¶6 The trial was held on January 25 and 26, and March 16, 1994, before Judge Clinton D. Dennis. Judge Dennis held that, pursuant to 38 U.S.C. § 5301, any veterans' benefits paid to defendant "which are traceable and retained their original form are the Defendant's separate property. Any personal property or real property purchased with said sums and are traceable from the Veterans Benefit to the particular property is the Defendant's separate acquired property." The court found the following were traceable to defendant's veterans' benefits and awarded them to defendant as his separate [922 P.2d 618] property: A bank account containing $14,310.00, which was the only remaining money traceable to defendant's lawsuit award; the 1991 Dodge van and the 1989 Ford van

¶7 After noting that the plaintiff earned $43,000.00 in the previous year, the court held that she was not entitled to any future support alimony. The court further held that the plaintiff should not have been awarded temporary support, which the court mistakenly determined to be $23,000.00, rather than $21,000.00.

¶8 The court awarded the defendant life insurance policies (valued at $18,404.00), personal property (using plaintiff's figures, valued at $11,075.00

¶9 The Court of Appeals ruled that property purchased with defendant's veterans' benefits during coverture was jointly-acquired property subject to division. The appellate court also reversed the trial court's retroactive modification of the temporary support order. This Court granted the defendant's petition for writ of certiorari on March 26, 1996.



¶10 The powers of a trial court to divide property upon the dissolution of a [922 P.2d 619] marriage are set forth in 43 O.S.Supp. 1992 § 121 . In relevant part, § 121 provides:

As to such property, whether real or personal, which has been acquired by the parties jointly during their marriage, whether the title thereto be in either or both of said parties, the court shall, . . . make such division between the parties as may appear just and reasonable, by a division of the property in kind, or by setting the same apart to one of the parties, and requiring the other thereof to be paid such sum as may be just and proper to effect a fair and just division thereof.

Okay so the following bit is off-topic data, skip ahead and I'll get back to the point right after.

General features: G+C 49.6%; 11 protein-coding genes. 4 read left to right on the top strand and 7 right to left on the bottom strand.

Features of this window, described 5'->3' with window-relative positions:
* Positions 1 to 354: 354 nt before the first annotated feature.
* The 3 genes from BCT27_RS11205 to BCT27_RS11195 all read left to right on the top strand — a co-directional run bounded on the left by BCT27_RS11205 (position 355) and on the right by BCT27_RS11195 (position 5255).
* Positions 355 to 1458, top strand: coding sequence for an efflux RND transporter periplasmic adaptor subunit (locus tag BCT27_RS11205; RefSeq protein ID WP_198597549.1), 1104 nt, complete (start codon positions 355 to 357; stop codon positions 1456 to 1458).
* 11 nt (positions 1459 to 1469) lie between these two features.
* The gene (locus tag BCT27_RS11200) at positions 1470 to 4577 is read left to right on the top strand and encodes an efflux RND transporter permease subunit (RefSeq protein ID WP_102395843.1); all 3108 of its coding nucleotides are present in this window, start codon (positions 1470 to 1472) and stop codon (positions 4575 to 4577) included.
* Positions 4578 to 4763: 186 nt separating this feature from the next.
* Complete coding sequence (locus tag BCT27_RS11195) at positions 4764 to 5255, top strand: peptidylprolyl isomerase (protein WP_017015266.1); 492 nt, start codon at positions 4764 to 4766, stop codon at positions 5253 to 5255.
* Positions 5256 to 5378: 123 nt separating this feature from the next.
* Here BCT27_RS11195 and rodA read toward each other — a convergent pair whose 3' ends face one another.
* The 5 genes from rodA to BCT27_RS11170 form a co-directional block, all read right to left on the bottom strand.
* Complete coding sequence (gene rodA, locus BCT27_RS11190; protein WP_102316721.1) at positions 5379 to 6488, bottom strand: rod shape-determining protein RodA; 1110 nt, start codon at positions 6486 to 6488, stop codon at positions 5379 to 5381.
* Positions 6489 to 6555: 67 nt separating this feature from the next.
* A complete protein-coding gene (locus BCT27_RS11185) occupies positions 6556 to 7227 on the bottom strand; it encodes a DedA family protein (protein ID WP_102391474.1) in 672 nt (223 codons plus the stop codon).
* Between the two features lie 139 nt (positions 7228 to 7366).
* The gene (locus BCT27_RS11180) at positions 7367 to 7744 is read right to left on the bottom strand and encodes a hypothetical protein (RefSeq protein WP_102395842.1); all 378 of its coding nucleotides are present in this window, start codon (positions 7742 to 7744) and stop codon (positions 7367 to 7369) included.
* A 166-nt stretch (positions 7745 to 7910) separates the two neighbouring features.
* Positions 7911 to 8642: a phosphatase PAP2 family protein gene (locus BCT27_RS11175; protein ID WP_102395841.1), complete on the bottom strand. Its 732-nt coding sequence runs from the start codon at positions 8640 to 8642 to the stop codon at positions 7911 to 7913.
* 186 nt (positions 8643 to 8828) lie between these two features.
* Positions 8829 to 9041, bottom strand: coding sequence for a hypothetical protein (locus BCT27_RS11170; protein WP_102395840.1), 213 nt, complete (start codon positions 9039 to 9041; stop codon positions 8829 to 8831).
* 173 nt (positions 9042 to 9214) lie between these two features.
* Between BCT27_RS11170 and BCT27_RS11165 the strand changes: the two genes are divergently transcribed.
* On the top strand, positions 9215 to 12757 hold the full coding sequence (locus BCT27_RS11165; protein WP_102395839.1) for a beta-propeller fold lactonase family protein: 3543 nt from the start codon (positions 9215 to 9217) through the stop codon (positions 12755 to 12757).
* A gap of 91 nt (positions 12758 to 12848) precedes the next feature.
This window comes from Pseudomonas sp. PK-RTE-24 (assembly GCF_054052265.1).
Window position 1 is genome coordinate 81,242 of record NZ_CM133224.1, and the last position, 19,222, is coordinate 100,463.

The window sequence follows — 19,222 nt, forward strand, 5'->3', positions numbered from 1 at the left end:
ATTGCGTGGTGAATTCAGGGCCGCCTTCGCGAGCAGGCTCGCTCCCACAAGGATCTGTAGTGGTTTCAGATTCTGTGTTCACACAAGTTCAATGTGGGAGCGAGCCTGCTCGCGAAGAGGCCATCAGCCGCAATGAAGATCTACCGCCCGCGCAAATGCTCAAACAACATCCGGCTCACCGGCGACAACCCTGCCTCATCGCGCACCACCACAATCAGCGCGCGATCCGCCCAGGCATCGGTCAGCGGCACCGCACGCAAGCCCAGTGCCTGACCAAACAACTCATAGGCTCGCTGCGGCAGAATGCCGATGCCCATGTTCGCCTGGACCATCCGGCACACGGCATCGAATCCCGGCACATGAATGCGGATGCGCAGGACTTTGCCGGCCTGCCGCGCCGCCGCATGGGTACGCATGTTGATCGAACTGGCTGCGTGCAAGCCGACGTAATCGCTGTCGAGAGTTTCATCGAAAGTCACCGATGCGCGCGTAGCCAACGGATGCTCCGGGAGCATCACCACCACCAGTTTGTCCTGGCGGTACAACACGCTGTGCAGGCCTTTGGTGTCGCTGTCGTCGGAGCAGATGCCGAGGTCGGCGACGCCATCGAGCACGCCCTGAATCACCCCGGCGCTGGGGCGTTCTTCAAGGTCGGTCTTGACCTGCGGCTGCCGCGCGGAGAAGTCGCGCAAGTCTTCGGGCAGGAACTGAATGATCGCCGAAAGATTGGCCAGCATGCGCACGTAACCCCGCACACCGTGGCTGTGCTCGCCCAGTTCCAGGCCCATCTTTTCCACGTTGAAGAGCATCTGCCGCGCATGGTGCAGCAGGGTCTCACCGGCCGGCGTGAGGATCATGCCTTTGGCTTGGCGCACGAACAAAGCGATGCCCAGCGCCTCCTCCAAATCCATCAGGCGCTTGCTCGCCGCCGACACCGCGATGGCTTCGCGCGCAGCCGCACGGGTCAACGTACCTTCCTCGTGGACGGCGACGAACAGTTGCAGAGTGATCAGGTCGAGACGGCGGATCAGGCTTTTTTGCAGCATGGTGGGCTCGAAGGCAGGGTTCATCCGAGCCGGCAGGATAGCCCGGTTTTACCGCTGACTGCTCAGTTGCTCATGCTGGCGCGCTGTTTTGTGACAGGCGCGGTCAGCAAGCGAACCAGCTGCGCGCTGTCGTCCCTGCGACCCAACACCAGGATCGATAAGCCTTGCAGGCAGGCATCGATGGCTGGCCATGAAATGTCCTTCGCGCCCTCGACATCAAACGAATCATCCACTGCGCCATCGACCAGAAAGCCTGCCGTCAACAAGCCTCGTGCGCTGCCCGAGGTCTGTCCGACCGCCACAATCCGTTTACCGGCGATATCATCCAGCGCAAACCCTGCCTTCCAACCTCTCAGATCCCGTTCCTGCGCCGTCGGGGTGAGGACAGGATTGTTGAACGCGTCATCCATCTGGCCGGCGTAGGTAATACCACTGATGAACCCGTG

¶11 The "jointly-acquired property" referred to in this section has been defined as that property which is accumulated by the joint industry of both spouses during the marriage. Thielenhaus v. Thielenhaus, 890 P.2d 925, 930 (Okla. 1995). There is a rebuttable presumption that property acquired during the marriage is obtained by the joint efforts of husband and wife. Manhart v. Manhart, 725 P.2d 1234, 1240 (Okla. 1986).

¶12 At issue in this case are the two vans and the motor home acquired during the marriage and paid for with the defendant's disability benefits. The trial court ruled that any property purchased with and traceable from the defendant's veterans' benefits is the defendant's separately acquired property. The court found that the two vans and the motor home judgment proceeds were traceable to the defendant's benefits and, therefore, specifically excluded them from the marital property division. The court did not base its decision upon a finding that the vehicles were not jointly-acquired property under § 121. Indeed, the record reveals that although many pieces of property were purchased with the separate funds of either the plaintiff or the defendant, all of the items bought during the marriage were acquired through the joint industry of the parties. Rather, the court erroneously determined that the three vehicles were exempt from equitable division pursuant to 38 U.S.C. § 5301. Section 5301 states in relevant part:

(a) Payments of benefits due or to become due under any law administered by the Secretary [of Veterans Affairs] shall not be assignable except to the extent specifically authorized by law, and such payments made to, or on account of, a beneficiary shall be exempt from taxation, shall be exempt from the claim of creditors, and shall not be liable to attachment, levy, or seizure by or under any legal or equitable process whatever, either before or after receipt by the beneficiary. The preceding sentence shall not apply to claims of the United States arising under such laws nor shall the exemption therein contained as to taxation extend to any property purchased in part or wholly out of such payments.

¶13 In Porter v. Aetna Casualty and Surety Co., 370 U.S. 159, 82 S. Ct. 1231, 8 L. Ed. 2d 407 (1962), the Supreme Court considered the circumstances under which benefits paid by the Veterans' Administration retain their exempt status under the statutory predecessor of § 5301(a).

The statutory language reads only that the exemption "as to taxation" shall not extend to property purchased with benefits. However, in Carrier v. Bryant, 306 U.S. 545, 59 S. Ct. 707, 83 L. Ed. 976 (1939), the Court held that benefits invested in property were also nonexempt from creditor actions, since they were not "`payments of benefits' due or to become due" and thus did not fall within the initial immunizing language.

Porter, 370 U.S. at 161 n. 3, 82 S. Ct. at 1232 n. 3.